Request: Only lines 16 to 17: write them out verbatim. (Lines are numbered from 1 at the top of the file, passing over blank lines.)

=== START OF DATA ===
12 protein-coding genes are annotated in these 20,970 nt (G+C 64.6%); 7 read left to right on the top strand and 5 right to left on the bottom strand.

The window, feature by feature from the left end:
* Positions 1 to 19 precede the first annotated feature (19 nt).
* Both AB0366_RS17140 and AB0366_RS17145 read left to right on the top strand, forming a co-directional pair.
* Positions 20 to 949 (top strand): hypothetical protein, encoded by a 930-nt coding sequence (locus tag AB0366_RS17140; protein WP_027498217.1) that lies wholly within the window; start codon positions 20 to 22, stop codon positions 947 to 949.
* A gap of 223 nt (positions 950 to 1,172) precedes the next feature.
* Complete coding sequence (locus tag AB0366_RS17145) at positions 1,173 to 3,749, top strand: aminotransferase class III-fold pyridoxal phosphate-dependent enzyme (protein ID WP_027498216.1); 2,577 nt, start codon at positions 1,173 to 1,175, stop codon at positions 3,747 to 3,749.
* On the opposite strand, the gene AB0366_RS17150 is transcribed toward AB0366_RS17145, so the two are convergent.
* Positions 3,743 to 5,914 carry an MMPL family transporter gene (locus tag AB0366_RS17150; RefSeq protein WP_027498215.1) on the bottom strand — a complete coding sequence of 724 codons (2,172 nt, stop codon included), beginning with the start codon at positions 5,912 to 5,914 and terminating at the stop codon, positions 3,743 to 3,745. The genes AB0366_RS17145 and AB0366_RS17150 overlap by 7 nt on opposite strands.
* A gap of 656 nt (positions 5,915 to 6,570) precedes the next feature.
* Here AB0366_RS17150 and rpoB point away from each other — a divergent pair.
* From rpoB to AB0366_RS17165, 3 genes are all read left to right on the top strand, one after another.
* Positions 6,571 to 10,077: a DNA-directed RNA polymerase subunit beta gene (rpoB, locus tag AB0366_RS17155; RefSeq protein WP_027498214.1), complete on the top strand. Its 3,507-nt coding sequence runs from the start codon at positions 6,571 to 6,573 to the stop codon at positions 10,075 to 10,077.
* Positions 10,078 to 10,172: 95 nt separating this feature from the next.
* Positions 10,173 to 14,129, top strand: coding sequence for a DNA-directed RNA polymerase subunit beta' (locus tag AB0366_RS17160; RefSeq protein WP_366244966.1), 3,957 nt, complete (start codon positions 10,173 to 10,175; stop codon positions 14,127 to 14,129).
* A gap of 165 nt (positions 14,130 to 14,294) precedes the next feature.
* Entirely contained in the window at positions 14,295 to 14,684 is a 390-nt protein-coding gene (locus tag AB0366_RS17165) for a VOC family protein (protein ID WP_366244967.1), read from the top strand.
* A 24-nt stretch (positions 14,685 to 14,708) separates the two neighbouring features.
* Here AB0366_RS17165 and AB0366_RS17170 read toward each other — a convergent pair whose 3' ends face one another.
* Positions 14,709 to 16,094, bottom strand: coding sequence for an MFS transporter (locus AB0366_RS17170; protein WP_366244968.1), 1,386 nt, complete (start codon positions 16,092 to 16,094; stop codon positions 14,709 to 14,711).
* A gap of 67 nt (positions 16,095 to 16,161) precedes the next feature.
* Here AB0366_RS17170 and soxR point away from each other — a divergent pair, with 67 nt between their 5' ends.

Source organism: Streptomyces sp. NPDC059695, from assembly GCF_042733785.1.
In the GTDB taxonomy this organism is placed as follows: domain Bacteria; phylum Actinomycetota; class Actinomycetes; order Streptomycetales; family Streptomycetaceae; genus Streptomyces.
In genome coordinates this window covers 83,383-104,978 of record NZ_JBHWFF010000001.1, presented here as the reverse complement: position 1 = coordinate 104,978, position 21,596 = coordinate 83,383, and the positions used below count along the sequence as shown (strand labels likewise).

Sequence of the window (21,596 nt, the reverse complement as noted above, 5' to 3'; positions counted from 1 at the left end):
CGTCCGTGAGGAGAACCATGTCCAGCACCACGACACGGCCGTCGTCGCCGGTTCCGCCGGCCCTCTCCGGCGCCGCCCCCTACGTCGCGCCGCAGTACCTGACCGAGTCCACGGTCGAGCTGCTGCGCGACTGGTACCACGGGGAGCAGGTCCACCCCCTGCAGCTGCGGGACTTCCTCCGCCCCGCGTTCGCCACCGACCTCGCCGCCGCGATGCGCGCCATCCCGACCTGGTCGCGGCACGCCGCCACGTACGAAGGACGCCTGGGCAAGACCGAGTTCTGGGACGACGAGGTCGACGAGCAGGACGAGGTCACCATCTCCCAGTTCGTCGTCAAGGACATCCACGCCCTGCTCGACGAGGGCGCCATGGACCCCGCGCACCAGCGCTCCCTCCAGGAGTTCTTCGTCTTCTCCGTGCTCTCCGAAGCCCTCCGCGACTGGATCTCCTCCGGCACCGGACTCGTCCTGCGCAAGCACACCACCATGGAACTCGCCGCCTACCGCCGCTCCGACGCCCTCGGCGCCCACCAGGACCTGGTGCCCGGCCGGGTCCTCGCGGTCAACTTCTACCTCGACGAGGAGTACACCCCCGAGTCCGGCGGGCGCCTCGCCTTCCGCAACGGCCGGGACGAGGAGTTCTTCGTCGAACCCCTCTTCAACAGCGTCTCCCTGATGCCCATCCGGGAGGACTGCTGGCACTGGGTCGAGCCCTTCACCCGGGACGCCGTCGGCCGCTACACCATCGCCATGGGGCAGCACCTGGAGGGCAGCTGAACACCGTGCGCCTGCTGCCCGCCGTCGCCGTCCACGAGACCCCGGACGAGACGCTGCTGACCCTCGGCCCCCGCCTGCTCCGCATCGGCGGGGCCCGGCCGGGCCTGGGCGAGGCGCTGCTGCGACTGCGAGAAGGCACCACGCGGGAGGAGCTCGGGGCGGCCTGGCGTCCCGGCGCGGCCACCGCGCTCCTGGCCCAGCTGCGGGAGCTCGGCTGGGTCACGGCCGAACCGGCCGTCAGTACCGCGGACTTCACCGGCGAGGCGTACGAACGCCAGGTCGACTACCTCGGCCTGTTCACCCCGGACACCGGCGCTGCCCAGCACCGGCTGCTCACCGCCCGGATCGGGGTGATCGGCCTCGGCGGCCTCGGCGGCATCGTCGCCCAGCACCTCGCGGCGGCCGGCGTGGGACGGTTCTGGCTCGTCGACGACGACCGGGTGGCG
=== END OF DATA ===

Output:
* A gap of 165 nt (positions 14,130 to 14,294) precedes the next feature.
* Entirely contained in the window at positions 14,295 to 14,684 is a 390-nt protein-coding gene (locus tag AB0366_RS17165) for a VOC family protein (protein ID WP_366244967.1), read from the top strand.